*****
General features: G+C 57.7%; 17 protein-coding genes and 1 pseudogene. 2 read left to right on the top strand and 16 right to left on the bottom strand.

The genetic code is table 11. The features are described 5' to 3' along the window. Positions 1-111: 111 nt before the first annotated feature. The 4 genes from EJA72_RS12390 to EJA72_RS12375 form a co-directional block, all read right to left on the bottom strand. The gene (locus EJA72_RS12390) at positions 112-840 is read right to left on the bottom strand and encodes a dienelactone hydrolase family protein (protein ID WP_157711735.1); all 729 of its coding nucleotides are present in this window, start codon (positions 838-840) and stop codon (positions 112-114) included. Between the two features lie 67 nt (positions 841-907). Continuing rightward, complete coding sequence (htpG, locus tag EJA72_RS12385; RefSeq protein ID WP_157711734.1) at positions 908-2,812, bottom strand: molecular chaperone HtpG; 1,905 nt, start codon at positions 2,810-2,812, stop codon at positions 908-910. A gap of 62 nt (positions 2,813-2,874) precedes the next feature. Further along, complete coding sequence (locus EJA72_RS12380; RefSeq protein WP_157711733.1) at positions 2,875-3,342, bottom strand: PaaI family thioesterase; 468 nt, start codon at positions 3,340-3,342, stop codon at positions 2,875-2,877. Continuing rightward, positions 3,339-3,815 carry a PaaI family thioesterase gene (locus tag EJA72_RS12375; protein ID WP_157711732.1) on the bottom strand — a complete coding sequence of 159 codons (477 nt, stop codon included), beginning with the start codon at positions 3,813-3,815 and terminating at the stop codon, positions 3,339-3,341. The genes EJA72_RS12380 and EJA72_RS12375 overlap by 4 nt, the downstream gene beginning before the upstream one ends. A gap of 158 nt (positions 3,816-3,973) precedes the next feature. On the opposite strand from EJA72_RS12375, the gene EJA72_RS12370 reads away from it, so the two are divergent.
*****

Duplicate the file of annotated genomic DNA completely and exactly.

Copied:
General features: G+C 57.7%; 17 protein-coding genes and 1 pseudogene. 2 read left to right on the top strand and 16 right to left on the bottom strand.

The genetic code is table 11. The features are described 5' to 3' along the window. Positions 1-111: 111 nt before the first annotated feature. The 4 genes from EJA72_RS12390 to EJA72_RS12375 form a co-directional block, all read right to left on the bottom strand. The gene (locus EJA72_RS12390) at positions 112-840 is read right to left on the bottom strand and encodes a dienelactone hydrolase family protein (protein ID WP_157711735.1); all 729 of its coding nucleotides are present in this window, start codon (positions 838-840) and stop codon (positions 112-114) included. Between the two features lie 67 nt (positions 841-907). Continuing rightward, complete coding sequence (htpG, locus tag EJA72_RS12385; RefSeq protein ID WP_157711734.1) at positions 908-2,812, bottom strand: molecular chaperone HtpG; 1,905 nt, start codon at positions 2,810-2,812, stop codon at positions 908-910. A gap of 62 nt (positions 2,813-2,874) precedes the next feature. Further along, complete coding sequence (locus EJA72_RS12380; RefSeq protein WP_157711733.1) at positions 2,875-3,342, bottom strand: PaaI family thioesterase; 468 nt, start codon at positions 3,340-3,342, stop codon at positions 2,875-2,877. Continuing rightward, positions 3,339-3,815 carry a PaaI family thioesterase gene (locus tag EJA72_RS12375; protein ID WP_157711732.1) on the bottom strand — a complete coding sequence of 159 codons (477 nt, stop codon included), beginning with the start codon at positions 3,813-3,815 and terminating at the stop codon, positions 3,339-3,341. The genes EJA72_RS12380 and EJA72_RS12375 overlap by 4 nt, the downstream gene beginning before the upstream one ends. A gap of 158 nt (positions 3,816-3,973) precedes the next feature. On the opposite strand from EJA72_RS12375, the gene EJA72_RS12370 reads away from it, so the two are divergent.